Posted by: Yang | April 29, 2009

Coming out of my closet…

As I mentioned in my latest blog that a lot has happened over the past year or so. I will try to touch base on some of the highlights, as they come to mind. The stories will most likely not be in chronicle order so I do apologize for that. I will try my best to put a date or time frame with the story as an attempt mark them for later compilation.

To start off, let me say that I have a fascination, perhaps even a passion for art. I do a little of many things; drawing, writing (poetry, hip-hop, and recently getting into spoken word), and computer graphics. By professional trade, I am a Graphics Designer. I’ve been doing that for the past 8 years until January 08, when the company that I was working for got bought up and everything pretty much went south from there.

For the past 2 years, I have been fortunate to have landed a few freelance projects here and there. Some of the works that I have done ranges from non-profit pamphlets, church brochures, business cards, logo, company ad, to musical artists. I enjoy what I do, and it allows me to meet new people doing it. Like every Graphics Designer out there, we would like to have a client base so that projects would be more consistent. But I guess that’s the nature of being a ‘starving artist’. Whether you’re a musician, visual, or any other type of artist, I think that’s true for all of us.

Having said that, I want to address something that has been sitting on my heart for a few weeks now. Ever since I met this friend of mine, her name will be Rogue in this story. She is a lesbian, a Hmong lesbian to be more specific. The reason why this is important is because over the course of knowing her, I have to come to admire her realness of who she is, and the challenges that she is willing to take from people, and especially the Hmong community. Being a person of the GLBT community is heavily shunned on in our tight knit community. To see her be this open, shows courage and strength – being honest with herself and to the rest of the world. And as I have watched her spoken word performances these last few times, I have come to admire her for her bravery.

With this new appreciation, comes a sad and heavy realization for me. All these years, I have always knew that I needed to accept and embrace my CF. And I thought that I did. But there was always this feeling that I wasn’t being 100% truthful to myself. I did not want people to know I have CF, especially if they were not close friends or family. My mentally was, I don’t want them to know I have CF because I don’t want them to treat me differently; for instance, letting me off easily for ‘health’ reasons. Or how about this, “oh, don’t carry this, it’s too heavy for you.” I mean, come on, I know my limits, if it’s too heavy, I’ll get someone to carry it. Otherwise, I CAN carry stuff to you know. Another reason is because in the back of my mind, I’ve always thought that when my time comes and I leave this place, I wanted people to be like, “what?!?, he had CF and we never knew? And he did all that (accomplishments, adventures, ups, downs, etc…) without any of us having to assist him? I just wanted to be treated normal, just like a healthy person. And especially to a romantic prospect, that was probably the hardest obstacle for me. Not only that, but a part of me still holds on to that mentality as well. But ever since this friendship with Rogue and seeing her having the courage to come out of her closet, made me realize what I have been lacking all along. All these years, I thought I had embraced my CF. Yes, I have accepted the fact that I have CF, but never have I truly embraced it and come out of my own ‘closet’.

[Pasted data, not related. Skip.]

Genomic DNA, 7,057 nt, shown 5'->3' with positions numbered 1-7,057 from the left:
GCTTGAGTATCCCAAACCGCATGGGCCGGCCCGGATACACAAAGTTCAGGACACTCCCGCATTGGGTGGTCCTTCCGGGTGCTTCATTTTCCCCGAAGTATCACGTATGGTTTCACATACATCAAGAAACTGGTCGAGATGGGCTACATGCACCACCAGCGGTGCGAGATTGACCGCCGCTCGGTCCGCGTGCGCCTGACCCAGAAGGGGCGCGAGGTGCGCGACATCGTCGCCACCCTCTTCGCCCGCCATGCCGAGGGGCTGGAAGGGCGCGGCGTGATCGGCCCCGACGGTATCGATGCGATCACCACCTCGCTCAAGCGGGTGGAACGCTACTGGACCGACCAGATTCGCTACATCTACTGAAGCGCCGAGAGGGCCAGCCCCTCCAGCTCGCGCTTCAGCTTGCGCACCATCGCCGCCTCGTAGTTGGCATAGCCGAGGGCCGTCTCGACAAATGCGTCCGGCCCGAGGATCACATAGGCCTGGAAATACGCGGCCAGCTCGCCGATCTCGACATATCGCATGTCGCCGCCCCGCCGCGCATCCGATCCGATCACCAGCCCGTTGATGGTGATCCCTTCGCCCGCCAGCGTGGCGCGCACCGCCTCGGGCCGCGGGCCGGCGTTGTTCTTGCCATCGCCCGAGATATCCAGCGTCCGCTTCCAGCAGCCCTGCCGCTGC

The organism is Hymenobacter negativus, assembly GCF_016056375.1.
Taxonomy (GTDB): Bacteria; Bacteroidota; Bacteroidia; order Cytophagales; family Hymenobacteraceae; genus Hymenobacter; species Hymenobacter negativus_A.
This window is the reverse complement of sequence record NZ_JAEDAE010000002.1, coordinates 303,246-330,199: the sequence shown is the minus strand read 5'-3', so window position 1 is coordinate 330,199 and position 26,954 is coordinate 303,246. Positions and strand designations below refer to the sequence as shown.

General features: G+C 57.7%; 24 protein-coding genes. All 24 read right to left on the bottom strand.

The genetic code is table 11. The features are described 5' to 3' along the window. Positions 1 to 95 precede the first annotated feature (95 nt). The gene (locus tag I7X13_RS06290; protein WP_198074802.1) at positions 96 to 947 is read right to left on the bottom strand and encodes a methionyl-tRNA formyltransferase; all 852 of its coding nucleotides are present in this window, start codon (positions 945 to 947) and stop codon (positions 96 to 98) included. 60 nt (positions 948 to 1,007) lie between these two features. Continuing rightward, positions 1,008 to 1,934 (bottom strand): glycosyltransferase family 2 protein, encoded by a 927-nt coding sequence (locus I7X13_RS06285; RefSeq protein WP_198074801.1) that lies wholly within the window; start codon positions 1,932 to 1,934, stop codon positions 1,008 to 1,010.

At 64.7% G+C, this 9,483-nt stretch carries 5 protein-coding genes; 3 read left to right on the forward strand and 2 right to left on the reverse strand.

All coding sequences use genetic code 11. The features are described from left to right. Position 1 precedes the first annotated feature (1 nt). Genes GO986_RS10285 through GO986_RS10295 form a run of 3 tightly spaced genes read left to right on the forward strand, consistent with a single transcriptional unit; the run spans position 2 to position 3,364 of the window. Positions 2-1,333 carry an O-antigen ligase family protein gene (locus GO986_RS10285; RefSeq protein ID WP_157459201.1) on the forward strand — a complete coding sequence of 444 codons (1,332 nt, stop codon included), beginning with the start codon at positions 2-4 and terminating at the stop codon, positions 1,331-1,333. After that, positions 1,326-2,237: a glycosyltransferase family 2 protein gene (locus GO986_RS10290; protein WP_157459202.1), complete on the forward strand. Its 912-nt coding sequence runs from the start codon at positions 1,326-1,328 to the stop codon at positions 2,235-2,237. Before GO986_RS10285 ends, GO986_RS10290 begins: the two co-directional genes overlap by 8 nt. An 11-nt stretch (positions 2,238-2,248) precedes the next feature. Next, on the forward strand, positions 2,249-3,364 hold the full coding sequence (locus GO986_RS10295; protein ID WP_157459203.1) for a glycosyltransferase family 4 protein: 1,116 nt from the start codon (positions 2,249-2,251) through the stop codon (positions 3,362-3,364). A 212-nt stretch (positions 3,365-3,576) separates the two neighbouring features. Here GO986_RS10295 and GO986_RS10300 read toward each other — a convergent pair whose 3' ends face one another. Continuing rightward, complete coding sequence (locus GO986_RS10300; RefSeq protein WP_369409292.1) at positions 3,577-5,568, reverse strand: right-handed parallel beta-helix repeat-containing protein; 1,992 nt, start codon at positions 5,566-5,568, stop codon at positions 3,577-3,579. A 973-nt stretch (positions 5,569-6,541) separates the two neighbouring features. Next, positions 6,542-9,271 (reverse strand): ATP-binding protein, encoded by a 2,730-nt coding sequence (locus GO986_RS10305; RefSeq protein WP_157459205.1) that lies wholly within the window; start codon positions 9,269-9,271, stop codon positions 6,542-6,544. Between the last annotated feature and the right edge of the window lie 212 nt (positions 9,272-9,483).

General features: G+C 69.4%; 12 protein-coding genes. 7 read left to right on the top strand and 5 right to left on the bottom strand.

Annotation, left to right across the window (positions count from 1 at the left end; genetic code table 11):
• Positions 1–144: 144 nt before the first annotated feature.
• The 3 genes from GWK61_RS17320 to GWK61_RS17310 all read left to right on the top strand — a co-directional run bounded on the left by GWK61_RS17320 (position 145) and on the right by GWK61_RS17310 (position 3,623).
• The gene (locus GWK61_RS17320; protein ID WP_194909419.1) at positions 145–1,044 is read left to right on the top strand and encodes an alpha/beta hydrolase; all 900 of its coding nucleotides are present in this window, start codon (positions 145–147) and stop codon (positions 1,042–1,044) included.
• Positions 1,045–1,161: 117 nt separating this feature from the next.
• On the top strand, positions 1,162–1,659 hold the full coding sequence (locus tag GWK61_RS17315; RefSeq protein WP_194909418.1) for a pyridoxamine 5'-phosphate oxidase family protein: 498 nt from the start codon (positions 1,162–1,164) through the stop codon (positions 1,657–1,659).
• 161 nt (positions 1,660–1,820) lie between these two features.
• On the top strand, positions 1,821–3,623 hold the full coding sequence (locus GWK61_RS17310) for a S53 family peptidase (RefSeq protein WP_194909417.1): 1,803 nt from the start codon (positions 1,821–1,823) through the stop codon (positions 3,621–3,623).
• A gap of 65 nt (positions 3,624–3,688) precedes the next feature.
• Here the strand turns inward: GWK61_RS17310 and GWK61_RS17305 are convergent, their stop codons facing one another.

This revelation was an eye opener; psychologically and emotionally. Psychologically because whenever I’m alone and there’s time to reflect, there seems to be a war within me about how to deal with my condition. I would be emotionally drained from the whole ordeal. There are many times where I just feel exhausted and fatigued. Not to mention the moments where my spirit just feels down and my heart is just aching to be comforted. How I have longed for an answer, for someone to come along and accept me for who I am. I’ve always accepted that my CF will be with me, but that if only I had a companion in life, it would make this burden much lighter. Sadly enough, that has been an obstacle for me til this day. It seems that I’m sabotaging myself every time, by not embracing my situation, my confidence was lacking. And my honest opinion, which may sound like a cliche, is that confidence can be a very attractive quality in a person. They may not be the model type, but if they walk with their head held high, speak with passion, and carry themselves with confidence, it would be difficult not to be attracted to that person.

Okay. That’s one of the many things that is on my heart as of late. I felt it was important for me to put that out there because of the weight of the matter. Being that it’s a fundamental element of what makes me ME, and how I will carry myself from this point on out. Any how, thanks for reading and I hope it makes sense. More to come later.

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Responses

  1. in many cases it is our shortcomings that allows us to see the world in a different light. we learn to accept and understand others or certain situations we may not have before.

    i enjoyed reading what you wrote above.

    • Thanks for the encouraging comment. Once in a while, we, and especially me, need an inspiration to ignite that fire to move forward with a passion.


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